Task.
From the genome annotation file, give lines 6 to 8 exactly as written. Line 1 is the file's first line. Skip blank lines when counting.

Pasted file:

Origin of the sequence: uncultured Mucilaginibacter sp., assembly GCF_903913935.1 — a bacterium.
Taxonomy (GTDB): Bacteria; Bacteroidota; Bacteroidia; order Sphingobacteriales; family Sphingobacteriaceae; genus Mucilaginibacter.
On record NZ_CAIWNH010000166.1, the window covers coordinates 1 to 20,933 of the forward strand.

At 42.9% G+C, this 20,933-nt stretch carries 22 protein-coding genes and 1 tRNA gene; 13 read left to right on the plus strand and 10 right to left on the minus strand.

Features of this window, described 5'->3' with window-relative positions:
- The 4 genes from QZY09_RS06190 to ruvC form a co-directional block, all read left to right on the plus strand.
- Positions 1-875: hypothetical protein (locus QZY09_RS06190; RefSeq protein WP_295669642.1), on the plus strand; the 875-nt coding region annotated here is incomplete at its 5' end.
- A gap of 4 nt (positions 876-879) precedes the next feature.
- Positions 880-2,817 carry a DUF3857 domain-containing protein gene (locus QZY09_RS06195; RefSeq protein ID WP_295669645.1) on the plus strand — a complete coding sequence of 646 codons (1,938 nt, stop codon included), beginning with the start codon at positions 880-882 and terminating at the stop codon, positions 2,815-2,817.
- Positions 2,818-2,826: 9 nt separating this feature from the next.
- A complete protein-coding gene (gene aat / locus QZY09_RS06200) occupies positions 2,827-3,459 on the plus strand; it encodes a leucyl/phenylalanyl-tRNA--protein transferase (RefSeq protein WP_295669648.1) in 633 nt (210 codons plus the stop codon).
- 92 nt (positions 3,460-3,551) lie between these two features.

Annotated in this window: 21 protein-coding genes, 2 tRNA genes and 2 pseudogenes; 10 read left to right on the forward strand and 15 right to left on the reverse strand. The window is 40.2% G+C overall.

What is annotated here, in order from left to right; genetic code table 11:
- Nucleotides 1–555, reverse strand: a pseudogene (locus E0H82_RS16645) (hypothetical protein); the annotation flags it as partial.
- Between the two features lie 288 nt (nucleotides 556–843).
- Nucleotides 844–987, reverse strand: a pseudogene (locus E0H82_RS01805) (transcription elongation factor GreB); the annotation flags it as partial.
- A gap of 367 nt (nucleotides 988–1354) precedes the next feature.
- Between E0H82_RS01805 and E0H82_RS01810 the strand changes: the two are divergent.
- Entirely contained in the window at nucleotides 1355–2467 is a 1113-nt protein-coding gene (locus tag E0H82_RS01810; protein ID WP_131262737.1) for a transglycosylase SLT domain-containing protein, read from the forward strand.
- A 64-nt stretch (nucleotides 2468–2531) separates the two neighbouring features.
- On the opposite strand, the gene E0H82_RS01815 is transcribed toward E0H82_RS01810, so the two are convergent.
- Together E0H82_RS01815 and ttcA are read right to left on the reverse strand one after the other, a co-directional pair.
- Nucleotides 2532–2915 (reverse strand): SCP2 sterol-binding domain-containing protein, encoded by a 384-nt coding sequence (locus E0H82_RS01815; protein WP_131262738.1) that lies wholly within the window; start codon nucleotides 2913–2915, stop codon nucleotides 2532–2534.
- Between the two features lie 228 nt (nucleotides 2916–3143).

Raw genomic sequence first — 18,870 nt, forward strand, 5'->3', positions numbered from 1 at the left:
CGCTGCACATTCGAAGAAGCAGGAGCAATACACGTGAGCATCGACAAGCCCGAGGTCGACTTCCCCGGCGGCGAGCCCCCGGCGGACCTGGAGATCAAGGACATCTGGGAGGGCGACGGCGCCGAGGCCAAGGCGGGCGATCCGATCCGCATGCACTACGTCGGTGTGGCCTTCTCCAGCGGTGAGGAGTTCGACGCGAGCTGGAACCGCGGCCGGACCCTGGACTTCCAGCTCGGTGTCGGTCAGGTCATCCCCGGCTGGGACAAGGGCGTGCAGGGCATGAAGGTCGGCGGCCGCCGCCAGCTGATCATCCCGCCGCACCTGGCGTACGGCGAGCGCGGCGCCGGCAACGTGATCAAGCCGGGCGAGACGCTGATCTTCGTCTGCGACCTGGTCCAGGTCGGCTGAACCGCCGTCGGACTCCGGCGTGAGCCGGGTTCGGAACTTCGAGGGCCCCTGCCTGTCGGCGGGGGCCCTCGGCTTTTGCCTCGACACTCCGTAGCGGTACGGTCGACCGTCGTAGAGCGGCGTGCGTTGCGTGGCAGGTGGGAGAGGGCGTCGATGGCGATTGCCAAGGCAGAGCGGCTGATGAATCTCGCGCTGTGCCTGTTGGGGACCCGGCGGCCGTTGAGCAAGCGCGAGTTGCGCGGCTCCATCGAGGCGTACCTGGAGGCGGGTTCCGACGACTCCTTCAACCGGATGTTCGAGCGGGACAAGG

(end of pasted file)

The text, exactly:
- The 4 genes from QZY09_RS06190 to ruvC form a co-directional block, all read left to right on the plus strand.
- Positions 1-875: hypothetical protein (locus QZY09_RS06190; RefSeq protein WP_295669642.1), on the plus strand; the 875-nt coding region annotated here is incomplete at its 5' end.
- A gap of 4 nt (positions 876-879) precedes the next feature.